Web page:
Text: W. W. H, “The Grave of Poe,” Missouri Daily Republican (St. Louis, MO), vol. XXXII, no. 196, August 15, 1854, p. 2, col. 4


[page 155:]

For the Republican.



It was a well known doctrine of the Magian sages, that there were two hostile powers contending and alternately gaining victory in the soul of man — the genius of good and the genius of evil — the one high, and pure, and holy, the other earthly, sensual, and devilish. A strange but true mystery this of our dual nature, and faithfully set forth in the lives of many men of power. Take Sterne for example. What ethereal delicacy of beauty exhaled from his pen, what balmy humor dropped frankincense-like, gratefully gushing therefrom; yet his most excellent fancy was but a beam of light, illuminating for our inspection, a character blighted by the grossest sensuality and selfishness. His whole life was a proof that this strange soul of man may one day soar in the loftiest and serenest ether, and the next, grovel even like the beasts that perish.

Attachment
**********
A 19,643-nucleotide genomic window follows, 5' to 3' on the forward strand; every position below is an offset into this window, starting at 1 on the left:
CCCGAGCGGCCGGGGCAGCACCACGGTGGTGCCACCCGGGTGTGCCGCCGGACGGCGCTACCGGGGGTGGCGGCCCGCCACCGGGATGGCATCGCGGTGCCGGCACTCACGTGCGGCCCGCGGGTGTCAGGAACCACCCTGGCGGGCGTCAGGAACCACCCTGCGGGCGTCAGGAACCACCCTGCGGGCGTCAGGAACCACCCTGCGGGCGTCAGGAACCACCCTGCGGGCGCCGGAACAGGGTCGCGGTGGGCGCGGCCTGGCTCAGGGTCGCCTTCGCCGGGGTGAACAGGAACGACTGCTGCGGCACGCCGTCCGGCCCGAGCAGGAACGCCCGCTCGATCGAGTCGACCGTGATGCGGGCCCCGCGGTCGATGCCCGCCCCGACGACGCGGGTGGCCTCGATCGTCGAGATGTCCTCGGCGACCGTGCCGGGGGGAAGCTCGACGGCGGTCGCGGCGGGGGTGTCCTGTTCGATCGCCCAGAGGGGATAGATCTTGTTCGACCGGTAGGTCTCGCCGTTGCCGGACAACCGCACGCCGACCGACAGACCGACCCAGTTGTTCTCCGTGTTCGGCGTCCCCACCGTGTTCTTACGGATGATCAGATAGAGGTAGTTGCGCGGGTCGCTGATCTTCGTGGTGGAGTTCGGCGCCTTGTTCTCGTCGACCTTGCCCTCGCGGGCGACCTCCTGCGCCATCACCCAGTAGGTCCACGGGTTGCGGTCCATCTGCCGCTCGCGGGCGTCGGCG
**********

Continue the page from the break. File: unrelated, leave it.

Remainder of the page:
My dear Editor, I fell into the above melancholy train of thought, in this wise: I sauntered into a smoking car of the Illinois Central on my last trip over that road, when who should I find there, enjoying an elephantine Regalia, but my old schoolmate (a Mexican by birth), Senor Don Key. In accordance with the Spanish formula, “all that I have is yours,” he opened his cigar case, and we smoked together. I asked him where he had been during the past year, and he replied that he had been making a sentimental journey. (I noticed that his collar was rolled down, and his eyes rolled up). He remarked that he was a sworn foe to all professional or systematic sight-seeing, that he eschewed all exhibitions of fat women or canvas cataracts; that he wished that the Crystal Palace was natural, and Niagara in the woods. For his own part he traveled in the byways, and not in the highways; his object was not to stare, but to scrutinize; not to see wonders and famous shows, but to peer into half-forgotten but very curious things, especially those that have to do with human nature, and the life battle, ending in victory or defeat, which all are waging. He said that he would tell me a little story of his adventures in Baltimore. He was a great admirer of EDGAR ALLEN [[ALLAN]] POES poems, and when he was in the Monumental City, he went out to see what sort of a tomb was erected to POES memory. I will tell the story in his own words.